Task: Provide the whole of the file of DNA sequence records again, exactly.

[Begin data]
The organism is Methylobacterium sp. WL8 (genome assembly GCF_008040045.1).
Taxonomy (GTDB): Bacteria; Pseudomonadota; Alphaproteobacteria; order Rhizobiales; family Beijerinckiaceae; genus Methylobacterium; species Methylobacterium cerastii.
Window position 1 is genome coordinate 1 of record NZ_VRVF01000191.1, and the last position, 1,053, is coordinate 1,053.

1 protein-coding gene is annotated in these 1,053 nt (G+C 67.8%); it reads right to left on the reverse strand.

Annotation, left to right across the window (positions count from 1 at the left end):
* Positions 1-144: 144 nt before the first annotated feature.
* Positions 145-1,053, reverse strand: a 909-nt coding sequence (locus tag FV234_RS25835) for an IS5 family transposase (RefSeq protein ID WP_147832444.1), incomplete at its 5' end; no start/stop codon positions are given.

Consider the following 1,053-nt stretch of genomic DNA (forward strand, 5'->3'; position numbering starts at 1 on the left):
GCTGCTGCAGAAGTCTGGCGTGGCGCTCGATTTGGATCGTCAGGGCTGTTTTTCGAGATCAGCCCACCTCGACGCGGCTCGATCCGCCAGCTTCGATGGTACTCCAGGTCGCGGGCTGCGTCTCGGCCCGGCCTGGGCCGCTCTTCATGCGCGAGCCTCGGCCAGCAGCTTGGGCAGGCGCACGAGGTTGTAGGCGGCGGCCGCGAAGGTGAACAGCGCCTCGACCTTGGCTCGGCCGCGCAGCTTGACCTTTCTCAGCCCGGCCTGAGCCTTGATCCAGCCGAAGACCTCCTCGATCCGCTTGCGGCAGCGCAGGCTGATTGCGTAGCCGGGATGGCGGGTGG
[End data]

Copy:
The organism is Methylobacterium sp. WL8 (genome assembly GCF_008040045.1).
Taxonomy (GTDB): Bacteria; Pseudomonadota; Alphaproteobacteria; order Rhizobiales; family Beijerinckiaceae; genus Methylobacterium; species Methylobacterium cerastii.
Window position 1 is genome coordinate 1 of record NZ_VRVF01000191.1, and the last position, 1,053, is coordinate 1,053.

1 protein-coding gene is annotated in these 1,053 nt (G+C 67.8%); it reads right to left on the reverse strand.

Annotation, left to right across the window (positions count from 1 at the left end):
* Positions 1-144: 144 nt before the first annotated feature.
* Positions 145-1,053, reverse strand: a 909-nt coding sequence (locus tag FV234_RS25835) for an IS5 family transposase (RefSeq protein ID WP_147832444.1), incomplete at its 5' end; no start/stop codon positions are given.

Consider the following 1,053-nt stretch of genomic DNA (forward strand, 5'->3'; position numbering starts at 1 on the left):
GCTGCTGCAGAAGTCTGGCGTGGCGCTCGATTTGGATCGTCAGGGCTGTTTTTCGAGATCAGCCCACCTCGACGCGGCTCGATCCGCCAGCTTCGATGGTACTCCAGGTCGCGGGCTGCGTCTCGGCCCGGCCTGGGCCGCTCTTCATGCGCGAGCCTCGGCCAGCAGCTTGGGCAGGCGCACGAGGTTGTAGGCGGCGGCCGCGAAGGTGAACAGCGCCTCGACCTTGGCTCGGCCGCGCAGCTTGACCTTTCTCAGCCCGGCCTGAGCCTTGATCCAGCCGAAGACCTCCTCGATCCGCTTGCGGCAGCGCAGGCTGATTGCGTAGCCGGGATGGCGGGTGG